We wish you a joyous Qurbani and Eid Mubarak!
31. What facilities do you have on Eid and for Eid prayer?
We normally have two Eid jamaats for visitors, sisters and families however due to Covid we will not be offering any facilities. Collection will be drive-thru only with customers requested to stay in their car whilst their Qurbani is placed in their vehicle.
32. If I bring my family what is there for them to do?
We normally love for families to visit as there are plenty of local attractions. However due to Covid we would request that customers do NOT bring their families.
33. What do I need to wear when I go inside the abattoir?
We normally provide coveralls for visitors to witness their Qurbani. However due to Covid no-one will be allowed into the premises unfortunately. Collection will be drive-thru only with customers requested to stay in their car whilst their Qurbani is placed in their vehicle.
33A. What are the new regulatory requirements?
The Food Standards Agency is increasing regulatory pressure on abattoirs to chill Qurbani carcasses before despatch to final consumers (unlike what is practised in France by French Muslims under the same food legislation). If you want to receive your meat as soon as possible please confirm the statement below when you place your order. The Qurbani carcasses will be kept in a chiller for a recommended 30 mins until ready for collection or despatch – so please plan your collection time accordingly.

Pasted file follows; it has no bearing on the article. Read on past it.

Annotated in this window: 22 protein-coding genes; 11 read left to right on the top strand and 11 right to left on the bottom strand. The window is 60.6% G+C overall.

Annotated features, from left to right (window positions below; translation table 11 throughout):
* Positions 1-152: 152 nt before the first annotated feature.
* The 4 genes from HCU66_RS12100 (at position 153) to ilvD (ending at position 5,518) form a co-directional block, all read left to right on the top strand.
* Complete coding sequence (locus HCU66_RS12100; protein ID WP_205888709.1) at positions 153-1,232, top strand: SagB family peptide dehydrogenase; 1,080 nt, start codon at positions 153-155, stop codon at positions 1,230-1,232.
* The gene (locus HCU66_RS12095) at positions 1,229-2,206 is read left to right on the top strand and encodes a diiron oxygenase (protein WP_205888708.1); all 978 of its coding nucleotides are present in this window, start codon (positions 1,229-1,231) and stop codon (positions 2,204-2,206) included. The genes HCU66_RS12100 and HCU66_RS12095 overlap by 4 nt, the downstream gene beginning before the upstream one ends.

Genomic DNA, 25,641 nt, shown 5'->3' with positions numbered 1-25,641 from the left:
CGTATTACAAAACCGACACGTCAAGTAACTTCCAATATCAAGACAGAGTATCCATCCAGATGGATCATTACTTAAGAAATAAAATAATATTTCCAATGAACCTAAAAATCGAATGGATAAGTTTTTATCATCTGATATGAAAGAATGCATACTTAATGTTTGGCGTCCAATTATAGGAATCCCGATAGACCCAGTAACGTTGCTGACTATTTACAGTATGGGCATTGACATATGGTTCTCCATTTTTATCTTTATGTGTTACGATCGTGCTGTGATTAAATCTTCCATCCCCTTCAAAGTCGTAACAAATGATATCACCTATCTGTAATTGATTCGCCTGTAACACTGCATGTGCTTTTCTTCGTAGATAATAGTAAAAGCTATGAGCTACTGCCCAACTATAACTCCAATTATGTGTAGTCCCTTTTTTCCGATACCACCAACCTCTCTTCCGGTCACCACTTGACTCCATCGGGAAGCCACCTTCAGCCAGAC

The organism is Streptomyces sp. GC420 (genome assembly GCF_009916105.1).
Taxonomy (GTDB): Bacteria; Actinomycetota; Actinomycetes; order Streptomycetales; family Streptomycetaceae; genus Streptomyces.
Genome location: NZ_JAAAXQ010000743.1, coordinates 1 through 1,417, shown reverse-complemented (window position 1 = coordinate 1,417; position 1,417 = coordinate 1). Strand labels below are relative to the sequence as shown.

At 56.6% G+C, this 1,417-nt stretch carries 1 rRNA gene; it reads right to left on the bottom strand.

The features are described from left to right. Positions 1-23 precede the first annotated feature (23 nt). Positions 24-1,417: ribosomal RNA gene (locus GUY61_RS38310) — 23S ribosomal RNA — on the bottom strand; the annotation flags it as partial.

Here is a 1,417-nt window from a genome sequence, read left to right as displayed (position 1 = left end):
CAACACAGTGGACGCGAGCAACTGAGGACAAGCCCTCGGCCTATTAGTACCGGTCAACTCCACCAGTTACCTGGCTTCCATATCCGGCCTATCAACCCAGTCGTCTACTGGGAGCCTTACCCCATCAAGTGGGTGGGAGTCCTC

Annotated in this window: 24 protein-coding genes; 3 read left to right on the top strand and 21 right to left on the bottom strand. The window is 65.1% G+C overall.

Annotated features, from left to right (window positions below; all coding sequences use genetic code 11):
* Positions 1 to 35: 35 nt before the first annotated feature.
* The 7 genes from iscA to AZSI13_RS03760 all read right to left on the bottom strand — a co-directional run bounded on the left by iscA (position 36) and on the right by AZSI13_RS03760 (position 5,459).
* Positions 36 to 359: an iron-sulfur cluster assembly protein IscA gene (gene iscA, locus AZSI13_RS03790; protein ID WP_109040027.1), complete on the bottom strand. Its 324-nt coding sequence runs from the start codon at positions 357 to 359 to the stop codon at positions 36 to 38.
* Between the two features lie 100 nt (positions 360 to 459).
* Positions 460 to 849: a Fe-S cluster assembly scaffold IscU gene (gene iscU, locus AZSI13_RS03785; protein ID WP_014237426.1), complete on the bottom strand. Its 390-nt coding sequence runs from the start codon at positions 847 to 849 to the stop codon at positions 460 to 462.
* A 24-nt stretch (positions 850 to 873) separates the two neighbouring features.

Imam Ahmad narrated that Buraydah (ra) said, “The Messenger of God (sas) did not go out on the day of (Eid) al-Fitr until he had eaten, and he did not eat on the day of (Eid) al-Ad’ha until he came back, then he would eat from his sacrifice.”
The ruling is ‘It is best for the one who will do Qurbani that to not eat or drink anything from the dusk of dawn on the 10th of Zul Hijjah (i.e. the day of Eid/Qurbani) and when the Qurbani is done, he/she eats from its meat.’.
Consumers who order online and want to collect quickly will be asked to confirm the following statement:
“As part of my religious celebrations, I would like to receive my Qurbani meat as soon as possible. I am aware that if I collect my Qurbani early it will not be chilled to the normal core temperature of 7˚C or below (in accordance with legislative requirements) before leaving the abattoir. I agree to follow the advice in the consumer information leaflet which I have read in the Qurbani FAQs web-page #33A to ensure that the Qurbani meat is handled safely once I receive it.”
In addition consumers who request their pluck (red offal) will be asked to accept previously chilled pluck in the first instance but, if they insist, they will be offered the chance of taking away unchilled pluck from the Qurbani batch.